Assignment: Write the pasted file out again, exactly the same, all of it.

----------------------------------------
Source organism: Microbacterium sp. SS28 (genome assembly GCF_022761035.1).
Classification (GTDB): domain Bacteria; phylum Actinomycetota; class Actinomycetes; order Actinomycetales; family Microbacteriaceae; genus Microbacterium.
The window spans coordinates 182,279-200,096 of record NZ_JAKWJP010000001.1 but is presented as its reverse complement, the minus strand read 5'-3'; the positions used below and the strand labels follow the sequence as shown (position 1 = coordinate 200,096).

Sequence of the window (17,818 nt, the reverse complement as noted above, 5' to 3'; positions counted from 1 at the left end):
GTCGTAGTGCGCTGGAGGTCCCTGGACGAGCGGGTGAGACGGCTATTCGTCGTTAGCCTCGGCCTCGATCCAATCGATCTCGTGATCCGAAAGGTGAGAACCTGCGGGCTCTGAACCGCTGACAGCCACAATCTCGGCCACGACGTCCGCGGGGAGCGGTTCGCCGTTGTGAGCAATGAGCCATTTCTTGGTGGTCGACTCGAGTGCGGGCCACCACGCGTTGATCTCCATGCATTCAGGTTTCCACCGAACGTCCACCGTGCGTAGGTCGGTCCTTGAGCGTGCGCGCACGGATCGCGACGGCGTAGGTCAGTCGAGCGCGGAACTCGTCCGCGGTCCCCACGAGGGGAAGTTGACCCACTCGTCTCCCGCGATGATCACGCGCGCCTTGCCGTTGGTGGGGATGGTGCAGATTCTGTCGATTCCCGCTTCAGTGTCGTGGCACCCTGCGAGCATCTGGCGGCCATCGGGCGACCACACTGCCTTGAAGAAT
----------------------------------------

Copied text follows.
Source organism: Microbacterium sp. SS28 (genome assembly GCF_022761035.1).
Classification (GTDB): domain Bacteria; phylum Actinomycetota; class Actinomycetes; order Actinomycetales; family Microbacteriaceae; genus Microbacterium.
The window spans coordinates 182,279-200,096 of record NZ_JAKWJP010000001.1 but is presented as its reverse complement, the minus strand read 5'-3'; the positions used below and the strand labels follow the sequence as shown (position 1 = coordinate 200,096).

Sequence of the window (17,818 nt, the reverse complement as noted above, 5' to 3'; positions counted from 1 at the left end):
GTCGTAGTGCGCTGGAGGTCCCTGGACGAGCGGGTGAGACGGCTATTCGTCGTTAGCCTCGGCCTCGATCCAATCGATCTCGTGATCCGAAAGGTGAGAACCTGCGGGCTCTGAACCGCTGACAGCCACAATCTCGGCCACGACGTCCGCGGGGAGCGGTTCGCCGTTGTGAGCAATGAGCCATTTCTTGGTGGTCGACTCGAGTGCGGGCCACCACGCGTTGATCTCCATGCATTCAGGTTTCCACCGAACGTCCACCGTGCGTAGGTCGGTCCTTGAGCGTGCGCGCACGGATCGCGACGGCGTAGGTCAGTCGAGCGCGGAACTCGTCCGCGGTCCCCACGAGGGGAAGTTGACCCACTCGTCTCCCGCGATGATCACGCGCGCCTTGCCGTTGGTGGGGATGGTGCAGATTCTGTCGATTCCCGCTTCAGTGTCGTGGCACCCTGCGAGCATCTGGCGGCCATCGGGCGACCACACTGCCTTGAAGAAT